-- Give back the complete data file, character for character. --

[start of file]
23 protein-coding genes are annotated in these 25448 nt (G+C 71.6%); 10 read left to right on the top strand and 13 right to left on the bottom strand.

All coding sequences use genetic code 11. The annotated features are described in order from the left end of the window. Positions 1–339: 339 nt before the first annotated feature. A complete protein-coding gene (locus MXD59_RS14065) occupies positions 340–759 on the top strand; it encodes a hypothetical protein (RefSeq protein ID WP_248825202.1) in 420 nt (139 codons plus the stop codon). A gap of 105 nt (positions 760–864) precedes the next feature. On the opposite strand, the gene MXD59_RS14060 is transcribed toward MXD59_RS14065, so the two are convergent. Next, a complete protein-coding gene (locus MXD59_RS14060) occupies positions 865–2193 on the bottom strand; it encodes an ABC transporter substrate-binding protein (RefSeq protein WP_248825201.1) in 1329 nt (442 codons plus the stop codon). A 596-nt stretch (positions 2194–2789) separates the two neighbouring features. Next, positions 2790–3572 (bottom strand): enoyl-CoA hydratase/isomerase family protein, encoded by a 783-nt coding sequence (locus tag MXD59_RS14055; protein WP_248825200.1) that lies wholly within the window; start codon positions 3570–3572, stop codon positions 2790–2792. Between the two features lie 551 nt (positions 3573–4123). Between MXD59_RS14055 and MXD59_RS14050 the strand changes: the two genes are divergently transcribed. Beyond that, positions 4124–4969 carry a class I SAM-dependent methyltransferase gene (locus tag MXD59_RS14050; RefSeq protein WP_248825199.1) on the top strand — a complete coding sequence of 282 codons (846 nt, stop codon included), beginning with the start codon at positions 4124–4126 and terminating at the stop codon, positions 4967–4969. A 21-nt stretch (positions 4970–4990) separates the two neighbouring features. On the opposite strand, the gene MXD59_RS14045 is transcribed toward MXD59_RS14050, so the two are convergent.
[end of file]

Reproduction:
23 protein-coding genes are annotated in these 25448 nt (G+C 71.6%); 10 read left to right on the top strand and 13 right to left on the bottom strand.

All coding sequences use genetic code 11. The annotated features are described in order from the left end of the window. Positions 1–339: 339 nt before the first annotated feature. A complete protein-coding gene (locus MXD59_RS14065) occupies positions 340–759 on the top strand; it encodes a hypothetical protein (RefSeq protein ID WP_248825202.1) in 420 nt (139 codons plus the stop codon). A gap of 105 nt (positions 760–864) precedes the next feature. On the opposite strand, the gene MXD59_RS14060 is transcribed toward MXD59_RS14065, so the two are convergent. Next, a complete protein-coding gene (locus MXD59_RS14060) occupies positions 865–2193 on the bottom strand; it encodes an ABC transporter substrate-binding protein (RefSeq protein WP_248825201.1) in 1329 nt (442 codons plus the stop codon). A 596-nt stretch (positions 2194–2789) separates the two neighbouring features. Next, positions 2790–3572 (bottom strand): enoyl-CoA hydratase/isomerase family protein, encoded by a 783-nt coding sequence (locus tag MXD59_RS14055; protein WP_248825200.1) that lies wholly within the window; start codon positions 3570–3572, stop codon positions 2790–2792. Between the two features lie 551 nt (positions 3573–4123). Between MXD59_RS14055 and MXD59_RS14050 the strand changes: the two genes are divergently transcribed. Beyond that, positions 4124–4969 carry a class I SAM-dependent methyltransferase gene (locus tag MXD59_RS14050; RefSeq protein WP_248825199.1) on the top strand — a complete coding sequence of 282 codons (846 nt, stop codon included), beginning with the start codon at positions 4124–4126 and terminating at the stop codon, positions 4967–4969. A 21-nt stretch (positions 4970–4990) separates the two neighbouring features. On the opposite strand, the gene MXD59_RS14045 is transcribed toward MXD59_RS14050, so the two are convergent.